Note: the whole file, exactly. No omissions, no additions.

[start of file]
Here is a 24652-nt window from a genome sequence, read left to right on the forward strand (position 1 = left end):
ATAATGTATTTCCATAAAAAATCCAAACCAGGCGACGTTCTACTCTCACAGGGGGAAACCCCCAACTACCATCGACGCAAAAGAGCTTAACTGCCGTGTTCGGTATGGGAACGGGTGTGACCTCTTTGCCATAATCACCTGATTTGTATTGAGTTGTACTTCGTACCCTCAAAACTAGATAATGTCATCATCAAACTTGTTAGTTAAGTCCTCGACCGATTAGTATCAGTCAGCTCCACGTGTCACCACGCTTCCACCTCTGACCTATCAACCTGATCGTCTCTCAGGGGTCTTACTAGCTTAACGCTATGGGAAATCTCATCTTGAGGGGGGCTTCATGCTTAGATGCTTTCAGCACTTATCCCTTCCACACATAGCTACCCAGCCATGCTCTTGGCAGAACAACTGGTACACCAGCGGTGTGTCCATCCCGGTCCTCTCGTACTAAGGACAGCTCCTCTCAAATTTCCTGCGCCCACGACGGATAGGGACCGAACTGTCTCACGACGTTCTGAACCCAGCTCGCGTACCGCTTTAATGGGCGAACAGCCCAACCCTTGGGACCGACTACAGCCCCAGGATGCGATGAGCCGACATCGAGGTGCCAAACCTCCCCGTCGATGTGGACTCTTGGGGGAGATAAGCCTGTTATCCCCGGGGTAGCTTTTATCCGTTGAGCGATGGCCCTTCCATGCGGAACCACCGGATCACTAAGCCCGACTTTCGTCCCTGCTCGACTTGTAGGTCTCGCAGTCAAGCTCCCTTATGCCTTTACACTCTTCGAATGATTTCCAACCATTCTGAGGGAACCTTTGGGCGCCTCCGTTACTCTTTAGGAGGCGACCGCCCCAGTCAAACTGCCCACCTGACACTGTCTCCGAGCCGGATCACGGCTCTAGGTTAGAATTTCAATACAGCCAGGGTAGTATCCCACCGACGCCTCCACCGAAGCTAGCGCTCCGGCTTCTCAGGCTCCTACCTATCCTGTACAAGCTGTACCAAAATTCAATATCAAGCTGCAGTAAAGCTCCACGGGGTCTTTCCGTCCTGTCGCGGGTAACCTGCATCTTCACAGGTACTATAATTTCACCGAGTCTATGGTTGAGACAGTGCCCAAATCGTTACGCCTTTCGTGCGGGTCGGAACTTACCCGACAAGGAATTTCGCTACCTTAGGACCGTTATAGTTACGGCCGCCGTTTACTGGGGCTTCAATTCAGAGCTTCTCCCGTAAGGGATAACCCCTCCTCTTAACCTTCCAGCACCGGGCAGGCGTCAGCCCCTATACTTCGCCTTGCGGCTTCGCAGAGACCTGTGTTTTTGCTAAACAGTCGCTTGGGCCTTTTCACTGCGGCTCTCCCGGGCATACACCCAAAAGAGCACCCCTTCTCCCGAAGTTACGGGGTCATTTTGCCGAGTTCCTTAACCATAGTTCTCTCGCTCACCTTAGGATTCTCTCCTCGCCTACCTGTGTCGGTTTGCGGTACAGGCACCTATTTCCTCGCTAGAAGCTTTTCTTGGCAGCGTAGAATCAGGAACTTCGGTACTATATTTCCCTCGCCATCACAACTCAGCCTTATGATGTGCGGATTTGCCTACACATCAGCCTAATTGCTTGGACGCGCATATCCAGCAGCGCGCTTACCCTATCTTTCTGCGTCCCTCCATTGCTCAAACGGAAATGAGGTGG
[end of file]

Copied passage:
Here is a 24652-nt window from a genome sequence, read left to right on the forward strand (position 1 = left end):
ATAATGTATTTCCATAAAAAATCCAAACCAGGCGACGTTCTACTCTCACAGGGGGAAACCCCCAACTACCATCGACGCAAAAGAGCTTAACTGCCGTGTTCGGTATGGGAACGGGTGTGACCTCTTTGCCATAATCACCTGATTTGTATTGAGTTGTACTTCGTACCCTCAAAACTAGATAATGTCATCATCAAACTTGTTAGTTAAGTCCTCGACCGATTAGTATCAGTCAGCTCCACGTGTCACCACGCTTCCACCTCTGACCTATCAACCTGATCGTCTCTCAGGGGTCTTACTAGCTTAACGCTATGGGAAATCTCATCTTGAGGGGGGCTTCATGCTTAGATGCTTTCAGCACTTATCCCTTCCACACATAGCTACCCAGCCATGCTCTTGGCAGAACAACTGGTACACCAGCGGTGTGTCCATCCCGGTCCTCTCGTACTAAGGACAGCTCCTCTCAAATTTCCTGCGCCCACGACGGATAGGGACCGAACTGTCTCACGACGTTCTGAACCCAGCTCGCGTACCGCTTTAATGGGCGAACAGCCCAACCCTTGGGACCGACTACAGCCCCAGGATGCGATGAGCCGACATCGAGGTGCCAAACCTCCCCGTCGATGTGGACTCTTGGGGGAGATAAGCCTGTTATCCCCGGGGTAGCTTTTATCCGTTGAGCGATGGCCCTTCCATGCGGAACCACCGGATCACTAAGCCCGACTTTCGTCCCTGCTCGACTTGTAGGTCTCGCAGTCAAGCTCCCTTATGCCTTTACACTCTTCGAATGATTTCCAACCATTCTGAGGGAACCTTTGGGCGCCTCCGTTACTCTTTAGGAGGCGACCGCCCCAGTCAAACTGCCCACCTGACACTGTCTCCGAGCCGGATCACGGCTCTAGGTTAGAATTTCAATACAGCCAGGGTAGTATCCCACCGACGCCTCCACCGAAGCTAGCGCTCCGGCTTCTCAGGCTCCTACCTATCCTGTACAAGCTGTACCAAAATTCAATATCAAGCTGCAGTAAAGCTCCACGGGGTCTTTCCGTCCTGTCGCGGGTAACCTGCATCTTCACAGGTACTATAATTTCACCGAGTCTATGGTTGAGACAGTGCCCAAATCGTTACGCCTTTCGTGCGGGTCGGAACTTACCCGACAAGGAATTTCGCTACCTTAGGACCGTTATAGTTACGGCCGCCGTTTACTGGGGCTTCAATTCAGAGCTTCTCCCGTAAGGGATAACCCCTCCTCTTAACCTTCCAGCACCGGGCAGGCGTCAGCCCCTATACTTCGCCTTGCGGCTTCGCAGAGACCTGTGTTTTTGCTAAACAGTCGCTTGGGCCTTTTCACTGCGGCTCTCCCGGGCATACACCCAAAAGAGCACCCCTTCTCCCGAAGTTACGGGGTCATTTTGCCGAGTTCCTTAACCATAGTTCTCTCGCTCACCTTAGGATTCTCTCCTCGCCTACCTGTGTCGGTTTGCGGTACAGGCACCTATTTCCTCGCTAGAAGCTTTTCTTGGCAGCGTAGAATCAGGAACTTCGGTACTATATTTCCCTCGCCATCACAACTCAGCCTTATGATGTGCGGATTTGCCTACACATCAGCCTAATTGCTTGGACGCGCATATCCAGCAGCGCGCTTACCCTATCTTTCTGCGTCCCTCCATTGCTCAAACGGAAATGAGGTGG